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Suspension Bead Array of the Single-Stranded Multiplex Polymerase Chain Reaction Amplicons for Enhanced Identification and Quantification of Multiple Pathogens

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journal contribution
posted on 04.06.2013, 00:00 by Hui-Ling Hsu, Hsin-Hsien Huang, Chung-Chih Liang, Hung-Chi Lin, Wen-Tssann Liu, Feng-Ping Lin, Jyh-Hwa Kau, Kuang-Hui Sun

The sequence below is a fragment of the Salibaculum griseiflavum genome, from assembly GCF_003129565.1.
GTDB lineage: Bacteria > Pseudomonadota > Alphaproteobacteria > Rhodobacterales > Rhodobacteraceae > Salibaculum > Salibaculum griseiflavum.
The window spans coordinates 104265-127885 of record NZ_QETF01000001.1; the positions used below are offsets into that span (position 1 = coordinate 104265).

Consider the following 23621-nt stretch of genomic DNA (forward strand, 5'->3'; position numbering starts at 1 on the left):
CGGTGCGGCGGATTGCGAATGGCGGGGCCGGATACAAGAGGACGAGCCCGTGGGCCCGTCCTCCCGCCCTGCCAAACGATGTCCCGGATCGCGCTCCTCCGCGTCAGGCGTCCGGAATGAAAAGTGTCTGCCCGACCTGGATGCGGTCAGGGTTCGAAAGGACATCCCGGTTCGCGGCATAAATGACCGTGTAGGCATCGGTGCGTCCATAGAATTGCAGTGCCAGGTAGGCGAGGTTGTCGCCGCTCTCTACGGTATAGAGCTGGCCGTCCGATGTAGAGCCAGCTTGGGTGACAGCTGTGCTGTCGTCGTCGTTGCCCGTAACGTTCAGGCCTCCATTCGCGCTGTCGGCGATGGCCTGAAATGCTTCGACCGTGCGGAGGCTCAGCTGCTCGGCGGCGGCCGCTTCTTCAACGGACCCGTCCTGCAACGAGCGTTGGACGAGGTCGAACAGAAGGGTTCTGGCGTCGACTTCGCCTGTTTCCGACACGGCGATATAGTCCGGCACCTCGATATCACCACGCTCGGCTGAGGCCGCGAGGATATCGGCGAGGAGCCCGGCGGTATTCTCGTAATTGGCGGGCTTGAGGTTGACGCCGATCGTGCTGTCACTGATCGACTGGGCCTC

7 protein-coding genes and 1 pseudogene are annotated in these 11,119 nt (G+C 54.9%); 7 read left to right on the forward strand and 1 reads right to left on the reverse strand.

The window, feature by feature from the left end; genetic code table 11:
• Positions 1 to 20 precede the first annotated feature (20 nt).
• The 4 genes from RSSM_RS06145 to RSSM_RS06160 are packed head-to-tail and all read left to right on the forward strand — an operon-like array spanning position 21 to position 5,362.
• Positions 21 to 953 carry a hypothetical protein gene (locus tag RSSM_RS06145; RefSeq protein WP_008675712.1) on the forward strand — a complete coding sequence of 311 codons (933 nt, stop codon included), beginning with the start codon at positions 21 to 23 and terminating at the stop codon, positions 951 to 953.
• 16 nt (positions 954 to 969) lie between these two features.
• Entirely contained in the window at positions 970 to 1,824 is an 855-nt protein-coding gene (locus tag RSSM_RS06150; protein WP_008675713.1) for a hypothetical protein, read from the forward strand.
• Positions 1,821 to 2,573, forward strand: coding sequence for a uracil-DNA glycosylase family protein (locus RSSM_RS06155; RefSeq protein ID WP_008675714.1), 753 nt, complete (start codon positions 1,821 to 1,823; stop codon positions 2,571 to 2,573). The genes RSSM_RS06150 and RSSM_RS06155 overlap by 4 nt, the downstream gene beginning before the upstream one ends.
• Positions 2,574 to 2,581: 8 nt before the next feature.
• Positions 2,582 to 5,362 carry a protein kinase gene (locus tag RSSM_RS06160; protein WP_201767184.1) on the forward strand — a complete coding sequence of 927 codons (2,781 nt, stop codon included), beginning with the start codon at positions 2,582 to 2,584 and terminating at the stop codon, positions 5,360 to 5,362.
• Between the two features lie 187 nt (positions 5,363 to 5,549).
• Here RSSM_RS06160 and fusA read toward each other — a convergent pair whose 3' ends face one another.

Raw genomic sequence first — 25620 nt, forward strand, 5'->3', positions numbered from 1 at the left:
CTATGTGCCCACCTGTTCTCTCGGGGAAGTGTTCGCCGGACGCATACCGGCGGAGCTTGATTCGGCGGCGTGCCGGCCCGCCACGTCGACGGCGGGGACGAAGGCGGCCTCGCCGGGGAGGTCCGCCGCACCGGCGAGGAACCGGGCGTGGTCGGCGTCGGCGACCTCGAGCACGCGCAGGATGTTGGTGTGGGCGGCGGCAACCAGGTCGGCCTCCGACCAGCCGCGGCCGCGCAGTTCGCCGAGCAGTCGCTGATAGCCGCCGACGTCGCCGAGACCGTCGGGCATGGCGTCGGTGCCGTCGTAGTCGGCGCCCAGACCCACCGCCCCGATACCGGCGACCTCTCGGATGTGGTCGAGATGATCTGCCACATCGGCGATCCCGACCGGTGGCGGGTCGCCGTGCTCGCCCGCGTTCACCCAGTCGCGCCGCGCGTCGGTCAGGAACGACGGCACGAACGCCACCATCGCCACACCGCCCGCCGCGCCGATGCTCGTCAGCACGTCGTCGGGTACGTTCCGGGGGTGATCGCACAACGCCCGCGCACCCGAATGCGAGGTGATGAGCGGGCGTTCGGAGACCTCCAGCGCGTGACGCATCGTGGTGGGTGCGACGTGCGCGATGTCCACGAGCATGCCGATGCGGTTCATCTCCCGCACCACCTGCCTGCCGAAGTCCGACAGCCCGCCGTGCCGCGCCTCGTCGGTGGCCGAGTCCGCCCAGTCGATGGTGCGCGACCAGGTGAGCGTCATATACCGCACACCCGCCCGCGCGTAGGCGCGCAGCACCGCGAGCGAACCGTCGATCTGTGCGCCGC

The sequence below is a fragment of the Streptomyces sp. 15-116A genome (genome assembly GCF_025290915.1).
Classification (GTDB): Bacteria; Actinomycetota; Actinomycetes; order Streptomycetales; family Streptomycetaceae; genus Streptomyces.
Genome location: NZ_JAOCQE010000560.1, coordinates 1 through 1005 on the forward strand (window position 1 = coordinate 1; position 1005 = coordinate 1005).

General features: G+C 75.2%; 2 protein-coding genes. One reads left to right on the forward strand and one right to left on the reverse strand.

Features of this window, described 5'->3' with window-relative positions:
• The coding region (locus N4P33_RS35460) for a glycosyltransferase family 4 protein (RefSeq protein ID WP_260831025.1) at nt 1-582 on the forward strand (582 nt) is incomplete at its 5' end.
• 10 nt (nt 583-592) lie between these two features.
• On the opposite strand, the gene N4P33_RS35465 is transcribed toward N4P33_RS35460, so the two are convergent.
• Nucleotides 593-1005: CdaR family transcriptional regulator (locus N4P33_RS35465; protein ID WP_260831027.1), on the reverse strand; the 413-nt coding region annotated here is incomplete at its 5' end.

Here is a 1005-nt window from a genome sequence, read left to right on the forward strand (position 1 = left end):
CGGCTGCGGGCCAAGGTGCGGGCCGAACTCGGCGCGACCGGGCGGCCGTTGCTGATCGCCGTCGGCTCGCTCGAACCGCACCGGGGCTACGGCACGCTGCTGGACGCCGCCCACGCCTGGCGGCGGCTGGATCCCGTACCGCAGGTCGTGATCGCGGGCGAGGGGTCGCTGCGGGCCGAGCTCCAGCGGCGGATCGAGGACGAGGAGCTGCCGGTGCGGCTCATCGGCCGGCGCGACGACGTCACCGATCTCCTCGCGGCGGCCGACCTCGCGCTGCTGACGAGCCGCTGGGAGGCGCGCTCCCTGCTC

Rapid identification of single and multiple infectious agents is vital in clinical settings and during biothreat attack. This study assesses the assay of single-stranded multiplex polymerase chain reaction (PCR) amplicons by suspension bead array (SSMP-SBA) for multiple pathogens identification in a single-tube reaction. A 15-plex assay for identification of 11 highly infectious pathogens was developed to evaluate the performance of SSMP-SBA. Pathogen-specific amplicons were obtained by sequential amplification of genomic DNAs using gene-specific primers tagged with artificial unique sequences and unique primers of which the reverse primer was modified by biotin and phosphorothioate. The SSMP products generated by T7 exonuclease-mediated DNA hydrolysis were hybridized to 15 sets of beads coupled with gene-specific and control oligonucleotide probes for pathogen identification and quantification by flow cytometry. This method was validated via assessment of 57 reference strains and one clinical bacterial isolate. All 11 pathogens can be detected by the 15-plex SSMP-SBA assay, and this design significantly enhanced the signal-to-noise ratio and improved the assay performance. This assay achieves similar sensitivity to our in-house real-time PCR system with the limit of detection equivalent to 5–100 genome copies and a linear dynamic range crossing three to five logs. In the validation assay, a 100% accuracy rate was achieved when the pathogens were among the target species. Notably, the species of pathogens were accurately identified from the samples with multiple infections. SSMP-SBA presents superior performance with multiplexing capability in a single-tube reaction and provides a new approach for detection and species identification of multiple pathogen infections.